Finding of widespread viral and bacterial revolution dsDNA translocation motors distinct from rotation motors by channel chirality and size

Cell Biosci. 2014 Jun 1:4:30. doi: 10.1186/2045-3701-4-30. eCollection 2014.


Background: Double-stranded DNA translocation is ubiquitous in living systems. Cell mitosis, bacterial binary fission, DNA replication or repair, homologous recombination, Holliday junction resolution, viral genome packaging and cell entry all involve biomotor-driven dsDNA translocation. Previously, biomotors have been primarily classified into linear and rotational motors. We recently discovered a third class of dsDNA translocation motors in Phi29 utilizing revolution mechanism without rotation. Analogically, the Earth rotates around its own axis every 24 hours, but revolves around the Sun every 365 days.

Results: Single-channel DNA translocation conductance assay combined with structure inspections of motor channels on bacteriophages P22, SPP1, HK97, T7, T4, Phi29, and other dsDNA translocation motors such as bacterial FtsK and eukaryotic mimiviruses or vaccinia viruses showed that revolution motor is widespread. The force generation mechanism for revolution motors is elucidated. Revolution motors can be differentiated from rotation motors by their channel size and chirality. Crystal structure inspection revealed that revolution motors commonly exhibit channel diameters larger than 3 nm, while rotation motors that rotate around one of the two separated DNA strands feature a diameter smaller than 2 nm. Phi29 revolution motor translocated double- and tetra-stranded DNA that occupied 32% and 64% of the narrowest channel cross-section, respectively, evidencing that revolution motors exhibit channel diameters significantly wider than the dsDNA. Left-handed oriented channels found in revolution motors drive the right-handed dsDNA via anti-chiral interaction, while right-handed channels observed in rotation motors drive the right-handed dsDNA via parallel threads. Tethering both the motor and the dsDNA distal-end of the revolution motor does not block DNA packaging, indicating that no rotation is required for motors of dsDNA phages, while a small-angle left-handed twist of dsDNA that is aligned with the channel could occur due to the conformational change of the phage motor channels from a left-handed configuration for DNA entry to a right-handed configuration for DNA ejection for host cell infection.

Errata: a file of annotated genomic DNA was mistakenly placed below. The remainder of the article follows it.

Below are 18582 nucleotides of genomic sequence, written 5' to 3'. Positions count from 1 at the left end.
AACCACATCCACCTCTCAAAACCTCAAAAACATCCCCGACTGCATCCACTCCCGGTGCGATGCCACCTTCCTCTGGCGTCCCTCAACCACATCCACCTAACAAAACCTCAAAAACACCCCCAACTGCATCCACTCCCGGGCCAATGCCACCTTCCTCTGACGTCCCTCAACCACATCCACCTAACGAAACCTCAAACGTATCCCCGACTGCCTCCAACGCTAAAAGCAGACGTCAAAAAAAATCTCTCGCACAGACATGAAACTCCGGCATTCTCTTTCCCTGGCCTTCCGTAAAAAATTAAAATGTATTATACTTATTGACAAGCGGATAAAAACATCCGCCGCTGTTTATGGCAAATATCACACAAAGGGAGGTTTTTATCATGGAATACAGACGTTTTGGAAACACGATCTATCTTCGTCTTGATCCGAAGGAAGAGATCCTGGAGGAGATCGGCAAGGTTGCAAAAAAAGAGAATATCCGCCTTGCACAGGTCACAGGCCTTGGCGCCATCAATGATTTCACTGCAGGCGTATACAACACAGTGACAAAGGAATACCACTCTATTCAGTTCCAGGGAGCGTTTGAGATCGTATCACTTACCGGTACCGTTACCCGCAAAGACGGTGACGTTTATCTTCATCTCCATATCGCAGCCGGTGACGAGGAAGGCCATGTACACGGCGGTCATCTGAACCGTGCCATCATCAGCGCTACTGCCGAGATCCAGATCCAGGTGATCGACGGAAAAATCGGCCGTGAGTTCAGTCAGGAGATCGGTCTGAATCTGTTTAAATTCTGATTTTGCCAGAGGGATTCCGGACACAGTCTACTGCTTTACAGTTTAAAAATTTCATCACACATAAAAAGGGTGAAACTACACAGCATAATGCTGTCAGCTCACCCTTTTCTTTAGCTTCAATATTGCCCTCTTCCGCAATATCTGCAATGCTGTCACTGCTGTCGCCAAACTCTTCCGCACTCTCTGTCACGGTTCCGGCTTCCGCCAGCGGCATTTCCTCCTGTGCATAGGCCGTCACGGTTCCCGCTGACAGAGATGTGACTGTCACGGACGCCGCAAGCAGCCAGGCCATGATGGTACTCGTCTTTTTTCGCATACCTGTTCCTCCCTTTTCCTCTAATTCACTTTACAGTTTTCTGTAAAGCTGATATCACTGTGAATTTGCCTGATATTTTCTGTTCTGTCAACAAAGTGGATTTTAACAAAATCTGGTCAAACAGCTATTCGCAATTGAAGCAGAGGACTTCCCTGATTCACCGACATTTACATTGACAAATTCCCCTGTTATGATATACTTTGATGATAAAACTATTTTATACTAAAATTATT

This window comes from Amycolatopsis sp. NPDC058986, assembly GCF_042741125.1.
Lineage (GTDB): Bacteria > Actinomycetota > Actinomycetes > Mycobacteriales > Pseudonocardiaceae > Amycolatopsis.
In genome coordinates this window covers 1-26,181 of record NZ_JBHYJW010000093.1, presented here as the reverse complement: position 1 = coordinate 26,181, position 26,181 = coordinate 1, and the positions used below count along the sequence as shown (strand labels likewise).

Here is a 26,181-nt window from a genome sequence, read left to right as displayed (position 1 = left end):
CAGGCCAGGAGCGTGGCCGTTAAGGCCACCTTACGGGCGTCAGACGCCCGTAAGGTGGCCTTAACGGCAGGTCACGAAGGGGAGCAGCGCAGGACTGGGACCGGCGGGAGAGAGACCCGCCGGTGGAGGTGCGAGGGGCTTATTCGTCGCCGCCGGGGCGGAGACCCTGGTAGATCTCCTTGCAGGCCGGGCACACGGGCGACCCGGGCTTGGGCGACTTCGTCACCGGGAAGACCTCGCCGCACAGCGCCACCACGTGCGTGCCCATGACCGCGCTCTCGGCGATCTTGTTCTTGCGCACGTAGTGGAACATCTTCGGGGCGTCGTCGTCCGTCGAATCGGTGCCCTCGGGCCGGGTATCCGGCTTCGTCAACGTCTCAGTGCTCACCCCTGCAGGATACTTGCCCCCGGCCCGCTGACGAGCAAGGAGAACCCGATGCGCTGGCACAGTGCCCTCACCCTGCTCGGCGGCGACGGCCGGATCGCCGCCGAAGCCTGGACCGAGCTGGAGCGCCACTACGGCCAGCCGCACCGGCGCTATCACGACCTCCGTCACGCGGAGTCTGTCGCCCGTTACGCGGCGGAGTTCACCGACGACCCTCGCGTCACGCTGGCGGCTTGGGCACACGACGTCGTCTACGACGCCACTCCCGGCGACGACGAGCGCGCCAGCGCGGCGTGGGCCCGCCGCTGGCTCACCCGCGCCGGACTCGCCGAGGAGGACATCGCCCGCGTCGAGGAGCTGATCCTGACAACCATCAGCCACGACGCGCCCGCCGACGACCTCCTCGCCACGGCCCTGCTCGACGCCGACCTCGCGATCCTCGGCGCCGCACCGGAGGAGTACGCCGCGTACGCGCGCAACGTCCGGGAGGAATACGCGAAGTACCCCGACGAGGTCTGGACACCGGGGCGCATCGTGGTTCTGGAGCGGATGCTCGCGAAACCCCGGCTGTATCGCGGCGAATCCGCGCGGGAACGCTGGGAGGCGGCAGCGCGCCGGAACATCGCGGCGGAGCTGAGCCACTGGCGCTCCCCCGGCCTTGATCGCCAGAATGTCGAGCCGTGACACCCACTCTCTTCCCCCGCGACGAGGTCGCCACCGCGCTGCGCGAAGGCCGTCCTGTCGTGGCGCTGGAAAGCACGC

Conclusions: The revolution motor is widespread among biological systems, and can be distinguished from rotation motors by channel size and chirality. The revolution mechanism renders dsDNA void of coiling and torque during translocation of the lengthy helical chromosome, thus resulting in more efficient motor energy conversion.

Keywords: Bacteriophage; DNA helicase; DNA translocase; DsDNA viruses; FtsK; Nanomotor; Phi29; RecA; Revolution force; Viral DNA packaging motor; Viral assembly.